Trudon Perfumes


Trudon is the first fragrance line from the fabulous French scented candle label. We smell a success story!


Having loved Cire Trudon candles for many a year, we were faint with excitement when the brand announced it was launching a range of wearable perfumes. Named simply ‘Trudon’ – the word ‘Cire’ (‘wax’) having been dropped for obvious reasons – the collection includes five scents, all presented in bottles with heavy fluted green glass caps. These were created by French product designer Pauline Deltour to harmonise with Cire Trudon’s classic green candle glasses.

'The bottle sits perfectly in the hand and is pleasant to the eye,' says Deltour, who collaborated with Brosse Glassworks on the transparent design, inspired by blocks of crystal. 'I perfected its dimensions to underline the domed neck on top of which the rippled-glass cap sits. Elegantly placed in a cut-out window, the label seems to be framed.'

TOP: The 'Bruma' wearable perfume by Trudon comes in a sleek glass bottle topped by a chic pine-green cap
ABOVE: Trudon's genderless fragrances 'Mortel', 'Olim', 'Révolution' and 'II' ('Deux') offer a modern, subversive take on themes including royalty, religion and revolution

Three perfumers have composed the scents: Frenchmen Antoine Lie and Yann Vasnier and British nose Lyn Harris. The latter is responsible for ‘Révolution’, the scent that will feel most familiar to Cire Trudon fans: its notes of smoke, wood, leather and incense are intended to evoke the raw intensity of France’s Revolutionary era. Harris has also contributed ‘II’ (pronounced 'Deux'), a limpid green fragrance with pine, juniper and cedar inspired by a forest. Lie’s ‘Bruma’ is the softest of all, containing lavender, iris and labdanum. It is also the most feminine – although the entire collection is intended to be worn by both sexes. Love at first sniff.

Trudon perfumes, £165 each for 100ml. Available exclusively from and

'Le Sablier' x Diptyque

Diptyque's new scent diffuser dispenses seductive fragrance by the hour


French fragrance brand Diptyque has added a third diffuser design to its home scent collection with the launch of ‘Le Sablier’, an elegant glass and gold vessel created in collaboration with Paris design studio Servaire & Co. Inspired by traditional hourglasses, it disperses scent through a cold-diffusion process that preserves the integrity of perfume notes. It has a 60-minute cycle and is intended to fragrance smaller spaces of up to 20 square metres, as the scent will reach an area of three to four metres around the hourglass. Just turn it over to begin again.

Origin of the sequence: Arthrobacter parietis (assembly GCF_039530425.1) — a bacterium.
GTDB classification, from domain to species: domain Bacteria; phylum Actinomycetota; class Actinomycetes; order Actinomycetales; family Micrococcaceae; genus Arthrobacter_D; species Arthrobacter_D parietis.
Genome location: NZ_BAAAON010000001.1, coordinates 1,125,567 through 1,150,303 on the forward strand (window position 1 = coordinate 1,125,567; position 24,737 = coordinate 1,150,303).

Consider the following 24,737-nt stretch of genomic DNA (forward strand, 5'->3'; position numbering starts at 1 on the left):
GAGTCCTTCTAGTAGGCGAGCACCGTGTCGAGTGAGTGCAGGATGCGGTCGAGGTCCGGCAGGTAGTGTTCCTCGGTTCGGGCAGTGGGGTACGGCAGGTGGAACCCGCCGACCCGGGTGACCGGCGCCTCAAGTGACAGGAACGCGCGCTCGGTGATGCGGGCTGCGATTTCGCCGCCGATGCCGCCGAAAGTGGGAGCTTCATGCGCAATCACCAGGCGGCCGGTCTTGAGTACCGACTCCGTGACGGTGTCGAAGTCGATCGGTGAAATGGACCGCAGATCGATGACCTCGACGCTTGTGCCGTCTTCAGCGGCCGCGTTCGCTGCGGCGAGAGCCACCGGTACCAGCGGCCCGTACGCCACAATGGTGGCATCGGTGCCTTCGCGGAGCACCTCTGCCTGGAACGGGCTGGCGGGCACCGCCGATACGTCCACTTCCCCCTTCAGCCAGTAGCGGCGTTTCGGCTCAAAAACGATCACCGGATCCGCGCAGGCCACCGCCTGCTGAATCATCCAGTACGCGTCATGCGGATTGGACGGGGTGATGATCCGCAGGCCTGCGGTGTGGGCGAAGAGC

BELOW FROM LEFT: 'Fleur d'Oranger'; 'Baies'; '34 boulevard St-Germain'

ABOVE FROM LEFT: 'Roses'; 'Gingembre'; 'Figuier'

Diptyque has selected six scents to fill the diffuser, each one defined by a different coloured glass: Baies (smoky black), Figuier (green), Gingembre (yellow), Fleur d’Oranger (orange), 34 boulevard Saint-Germain and Roses (both clear). The perforated gold band, which recalls incense burners, lace fabrics and Diptyque’s signature oval, remains a constant. Each diffuser lasts about three months and can be refilled only once – like all the loveliest scents, it is a fleeting pleasure.

Diptyque 'Le Sablier', £120 each for 75ml; refill £36

D.S & Durga

Brooklyn duo D.S & Durga create unconventional small batch perfumes and scented candles inspired by everything from fireplaces to car interiors


We could hardly be more excited by the scents of NY husband-and-wife duo D.S. & Durga (aka self-taught perfumer David Seth Moltz and the brand’s designer Kavi Moltz, a former architect). Pioneers in the DIY scent movement that flourished in post-millennium Brooklyn, they now operate on the appealing principle that ‘perfume is armchair travel’, creating wearable scents and candles that ‘conjure unseen worlds’. Their influences include music, art, nature and design. Highlights among the wearables include 'Bowmakers', inspired by the 19th-century violin craftsmen of the Massachusetts Bay Colony, which fuses notes of violin varnish with mahogany and spiced tree resin; and 'Rose Atlantic', a bracing blend of salt spray and voluptuous roses that riffs on Sinatra’s song Summer Wind. Both come in appealingly graphic bottles with glossy black lids.

ABOVE RIGHT: Perfumer David Seth Moltz and designer Kavi Moltz
BELOW: D.S & Durga fragrances 'Bowmakers' and 'Rose Atlantic' and scented candles ''85 Diesel' and 'Portable Fireplace'

Thinking in 'angles, light, shadow and texture', Kavi seeks to create clarity in form and function for the houses of the brand's scents. The candles are packaged in apricot glass with evocative illustrations. 'Portable Fireplace' is a regular sellout, with its smoky whiff of dwarf pine, oak ash, copaiba resin and birch tar; '’85 Diesel' is a witty take on car interiors, with the notes listed as ‘saffron leather, suede, vinyl, diesel smoke and earth dirt’. If you like your scents down and dirty, this is where it’s at.